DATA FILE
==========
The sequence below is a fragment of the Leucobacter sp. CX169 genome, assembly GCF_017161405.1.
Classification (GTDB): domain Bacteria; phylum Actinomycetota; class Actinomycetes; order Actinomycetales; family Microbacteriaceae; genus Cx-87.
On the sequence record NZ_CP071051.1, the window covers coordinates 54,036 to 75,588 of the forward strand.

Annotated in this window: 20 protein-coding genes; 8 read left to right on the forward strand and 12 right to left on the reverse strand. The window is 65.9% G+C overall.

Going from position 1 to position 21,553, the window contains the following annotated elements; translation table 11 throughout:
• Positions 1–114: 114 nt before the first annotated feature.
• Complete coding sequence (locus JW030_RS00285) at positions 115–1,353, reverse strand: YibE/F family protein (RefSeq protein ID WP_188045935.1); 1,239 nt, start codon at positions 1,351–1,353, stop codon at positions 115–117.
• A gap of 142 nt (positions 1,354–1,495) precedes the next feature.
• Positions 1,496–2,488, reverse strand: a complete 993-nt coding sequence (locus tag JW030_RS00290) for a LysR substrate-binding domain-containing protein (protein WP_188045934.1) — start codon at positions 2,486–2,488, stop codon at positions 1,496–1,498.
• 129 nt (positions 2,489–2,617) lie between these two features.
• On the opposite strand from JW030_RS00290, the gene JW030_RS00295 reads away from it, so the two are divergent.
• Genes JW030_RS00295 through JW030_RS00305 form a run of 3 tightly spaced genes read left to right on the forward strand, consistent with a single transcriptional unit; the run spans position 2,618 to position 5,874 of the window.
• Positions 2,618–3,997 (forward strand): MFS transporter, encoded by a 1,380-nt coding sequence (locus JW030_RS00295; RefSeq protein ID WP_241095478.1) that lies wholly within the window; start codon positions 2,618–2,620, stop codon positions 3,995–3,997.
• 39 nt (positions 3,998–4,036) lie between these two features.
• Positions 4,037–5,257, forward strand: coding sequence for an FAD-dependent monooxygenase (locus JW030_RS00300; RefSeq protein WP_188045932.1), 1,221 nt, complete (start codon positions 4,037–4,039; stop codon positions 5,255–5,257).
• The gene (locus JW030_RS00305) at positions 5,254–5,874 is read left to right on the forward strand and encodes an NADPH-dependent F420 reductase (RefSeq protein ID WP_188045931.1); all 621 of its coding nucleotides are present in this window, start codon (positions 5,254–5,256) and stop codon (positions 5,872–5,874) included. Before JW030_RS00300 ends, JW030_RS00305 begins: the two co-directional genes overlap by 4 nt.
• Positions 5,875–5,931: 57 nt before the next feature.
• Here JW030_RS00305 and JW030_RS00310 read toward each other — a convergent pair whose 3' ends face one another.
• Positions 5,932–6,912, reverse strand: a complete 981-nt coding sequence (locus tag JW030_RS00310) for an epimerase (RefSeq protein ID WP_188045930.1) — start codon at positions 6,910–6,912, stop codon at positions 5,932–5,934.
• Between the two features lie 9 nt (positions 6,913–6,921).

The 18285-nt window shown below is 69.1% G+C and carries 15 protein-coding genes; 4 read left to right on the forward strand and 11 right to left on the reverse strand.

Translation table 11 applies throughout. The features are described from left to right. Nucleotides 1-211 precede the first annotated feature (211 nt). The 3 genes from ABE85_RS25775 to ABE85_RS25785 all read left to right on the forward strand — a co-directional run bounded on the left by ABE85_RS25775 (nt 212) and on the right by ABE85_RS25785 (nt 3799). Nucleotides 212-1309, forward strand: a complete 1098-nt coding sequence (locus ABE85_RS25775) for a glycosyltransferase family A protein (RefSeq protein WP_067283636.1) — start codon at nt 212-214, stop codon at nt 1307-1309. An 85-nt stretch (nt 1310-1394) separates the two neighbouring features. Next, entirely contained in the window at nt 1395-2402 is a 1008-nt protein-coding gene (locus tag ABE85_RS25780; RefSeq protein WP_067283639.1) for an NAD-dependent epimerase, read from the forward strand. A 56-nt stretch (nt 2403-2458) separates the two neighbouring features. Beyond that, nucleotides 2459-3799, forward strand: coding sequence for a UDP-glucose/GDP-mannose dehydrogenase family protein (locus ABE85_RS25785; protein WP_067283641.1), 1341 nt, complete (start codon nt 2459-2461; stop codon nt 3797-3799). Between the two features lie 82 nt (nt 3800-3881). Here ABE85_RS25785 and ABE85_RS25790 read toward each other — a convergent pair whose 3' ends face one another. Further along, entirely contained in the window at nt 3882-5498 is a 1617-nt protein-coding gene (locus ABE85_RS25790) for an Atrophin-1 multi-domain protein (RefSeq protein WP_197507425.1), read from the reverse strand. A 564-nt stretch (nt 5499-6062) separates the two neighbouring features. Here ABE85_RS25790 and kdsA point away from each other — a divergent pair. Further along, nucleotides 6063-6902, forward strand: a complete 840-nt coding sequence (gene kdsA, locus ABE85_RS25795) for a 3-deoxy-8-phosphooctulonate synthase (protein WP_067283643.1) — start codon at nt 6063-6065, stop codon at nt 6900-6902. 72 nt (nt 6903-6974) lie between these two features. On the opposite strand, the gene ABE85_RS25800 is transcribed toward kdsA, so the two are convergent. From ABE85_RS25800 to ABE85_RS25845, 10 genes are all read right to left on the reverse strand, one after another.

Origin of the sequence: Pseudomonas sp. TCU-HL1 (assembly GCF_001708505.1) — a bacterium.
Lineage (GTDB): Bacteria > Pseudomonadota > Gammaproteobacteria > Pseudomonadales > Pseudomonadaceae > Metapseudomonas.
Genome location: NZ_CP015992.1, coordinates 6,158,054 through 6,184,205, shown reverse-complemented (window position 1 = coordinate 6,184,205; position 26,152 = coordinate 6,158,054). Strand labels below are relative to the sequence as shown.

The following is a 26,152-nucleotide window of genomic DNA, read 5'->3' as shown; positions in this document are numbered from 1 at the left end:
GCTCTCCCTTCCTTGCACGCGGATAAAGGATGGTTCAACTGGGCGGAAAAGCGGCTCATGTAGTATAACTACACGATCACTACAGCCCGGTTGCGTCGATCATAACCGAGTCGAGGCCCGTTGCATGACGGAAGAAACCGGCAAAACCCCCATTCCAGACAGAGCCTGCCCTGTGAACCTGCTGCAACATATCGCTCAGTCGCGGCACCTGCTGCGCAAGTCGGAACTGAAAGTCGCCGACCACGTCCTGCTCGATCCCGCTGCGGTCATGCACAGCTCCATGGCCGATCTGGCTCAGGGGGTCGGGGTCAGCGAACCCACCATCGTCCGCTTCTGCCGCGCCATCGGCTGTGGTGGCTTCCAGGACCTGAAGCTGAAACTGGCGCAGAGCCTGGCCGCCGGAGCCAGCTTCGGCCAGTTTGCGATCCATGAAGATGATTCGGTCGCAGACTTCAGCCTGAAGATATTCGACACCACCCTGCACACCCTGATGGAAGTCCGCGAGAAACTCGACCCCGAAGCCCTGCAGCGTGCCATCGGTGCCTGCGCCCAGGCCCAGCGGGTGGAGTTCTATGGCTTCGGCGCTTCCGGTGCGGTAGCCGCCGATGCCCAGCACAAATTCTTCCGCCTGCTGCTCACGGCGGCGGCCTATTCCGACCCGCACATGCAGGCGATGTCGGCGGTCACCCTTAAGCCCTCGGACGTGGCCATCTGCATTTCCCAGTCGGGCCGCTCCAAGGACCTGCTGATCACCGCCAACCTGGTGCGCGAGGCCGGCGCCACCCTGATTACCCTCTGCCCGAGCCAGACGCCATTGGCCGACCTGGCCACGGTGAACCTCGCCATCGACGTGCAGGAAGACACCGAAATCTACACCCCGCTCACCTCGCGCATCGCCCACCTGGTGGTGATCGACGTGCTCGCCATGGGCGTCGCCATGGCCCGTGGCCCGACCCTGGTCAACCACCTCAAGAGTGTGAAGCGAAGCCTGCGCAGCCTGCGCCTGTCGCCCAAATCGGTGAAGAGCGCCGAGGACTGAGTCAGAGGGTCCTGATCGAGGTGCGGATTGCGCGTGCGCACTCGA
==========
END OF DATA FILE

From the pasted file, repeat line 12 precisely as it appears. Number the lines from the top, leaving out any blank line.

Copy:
• Genes JW030_RS00295 through JW030_RS00305 form a run of 3 tightly spaced genes read left to right on the forward strand, consistent with a single transcriptional unit; the run spans position 2,618 to position 5,874 of the window.